Here's a simple way to label each of the regions of a triangle-free chord diagram by the indices of at most two of the chords.

Draw any triangle-free chord diagram in such a way that each chord partitions the disk in which the diagram is drawn into a region inside the chord and a region outside the chord, and such that one of the regions of the arrangement is outside all of the chords.

Now, consider the partial order in which chord \( x \) is a descendant of chord \( y \) if \( x \) lies entirely inside \( y.\) Below is a Hasse diagram for partial order formed in this way from the same example chord diagram.

The arrangement of the chords partitions the disk into regions; the set of chords containing any region is an upper set in the partial order. There must be either one or two minimal elements in this upper set (by the assumption that the diagram is triangle-free), and we can use these elements to label each region.

These labels have some very nice properties. Firstly, the labels consist exactly of the empty set, each chord, and each crossing pair of chords. Thus, the number of regions can be seen to be exactly the number of crossings, plus the number of chords, plus one. (This is true more generally without the assumption that the diagram is triangle-free, by Euler's formula, but not with as simple a bijective proof.)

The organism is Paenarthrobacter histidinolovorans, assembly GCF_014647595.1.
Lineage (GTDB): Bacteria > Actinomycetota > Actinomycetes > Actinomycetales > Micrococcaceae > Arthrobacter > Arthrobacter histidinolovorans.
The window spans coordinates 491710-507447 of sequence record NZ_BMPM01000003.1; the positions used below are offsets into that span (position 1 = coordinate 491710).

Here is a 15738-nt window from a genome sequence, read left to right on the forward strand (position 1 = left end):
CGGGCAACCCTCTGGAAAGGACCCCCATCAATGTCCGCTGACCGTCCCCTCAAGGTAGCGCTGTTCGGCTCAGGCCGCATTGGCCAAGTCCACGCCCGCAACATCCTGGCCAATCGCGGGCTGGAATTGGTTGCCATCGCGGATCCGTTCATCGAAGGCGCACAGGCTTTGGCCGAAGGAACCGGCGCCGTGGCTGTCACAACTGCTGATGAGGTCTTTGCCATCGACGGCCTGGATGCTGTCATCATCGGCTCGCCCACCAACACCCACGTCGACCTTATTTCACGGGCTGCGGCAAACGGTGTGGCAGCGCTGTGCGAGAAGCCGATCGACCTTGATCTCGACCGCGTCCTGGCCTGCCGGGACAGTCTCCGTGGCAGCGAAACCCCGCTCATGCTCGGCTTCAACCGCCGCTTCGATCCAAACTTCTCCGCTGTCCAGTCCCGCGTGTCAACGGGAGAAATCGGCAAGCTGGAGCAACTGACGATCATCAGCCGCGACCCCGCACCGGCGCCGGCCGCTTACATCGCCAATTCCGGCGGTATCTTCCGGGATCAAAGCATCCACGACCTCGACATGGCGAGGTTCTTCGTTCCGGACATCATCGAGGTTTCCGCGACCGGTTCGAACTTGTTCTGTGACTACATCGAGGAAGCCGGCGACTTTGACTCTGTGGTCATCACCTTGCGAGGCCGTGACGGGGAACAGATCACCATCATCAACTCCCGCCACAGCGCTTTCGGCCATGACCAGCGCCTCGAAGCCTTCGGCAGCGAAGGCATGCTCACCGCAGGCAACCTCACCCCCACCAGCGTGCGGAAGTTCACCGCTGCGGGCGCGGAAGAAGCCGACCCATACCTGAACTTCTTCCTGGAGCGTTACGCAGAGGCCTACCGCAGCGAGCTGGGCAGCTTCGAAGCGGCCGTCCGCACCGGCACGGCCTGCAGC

Secondly, it is easy to determine the neighbors of any region. If the region is the empty set, its neighbors are labeled by the maximal elements in the partial order. If the region is labeled by a single element x, then its neighbors are (1) the region labeled by the immediate ancestors of \( x \) in the partial order, (2) the regions \( x,y \), where \( y \) is the smallest chord crossing \( x \) and the smallest chord with a label larger than \( x \) that crosses x, and (3) the regions \( y \) where \( x \) is the only immediate ancestor of \( y \) in the partial order. If the region is labeled by a pair \( x,y, \) then its neighbors are (1) the regions labeled \( x,z \) where \( z \) is adjacent to \( y \) in the sorted list of crossings of \( x \) and where \( y \) and \( z \) are both on the same side of \( x; \) (2) the regions labeled \( y,z \) satisfying a symmetric condition; (3) the region labeled \( x, \) if \( y \) is either the smallest chord crossing \( x \) or the smallest chord with a label larger than \( x \) that crosses \( x; \) (4) the region labeled \( y, \) if a symmetric condition is satisfied; and (5) the regions labeled \( z, \) where \( x \) and \( y \) are the two immediate ancestors of \( z \) in the partial order.

As a medium, the description of the regions and adjacencies between regions is even simpler. A region corresponds to an upper set in the partial order that is either empty, generated by a single chord, or generated by a crossing pair. Two regions are adjacent if the corresponding upper sets differ by the addition or removal of a single element.

P.S. I realized after posting this that I forgot to draw chord 12. I'll add it if I ever re-use these figures for a paper, but for now, just pretend it's there.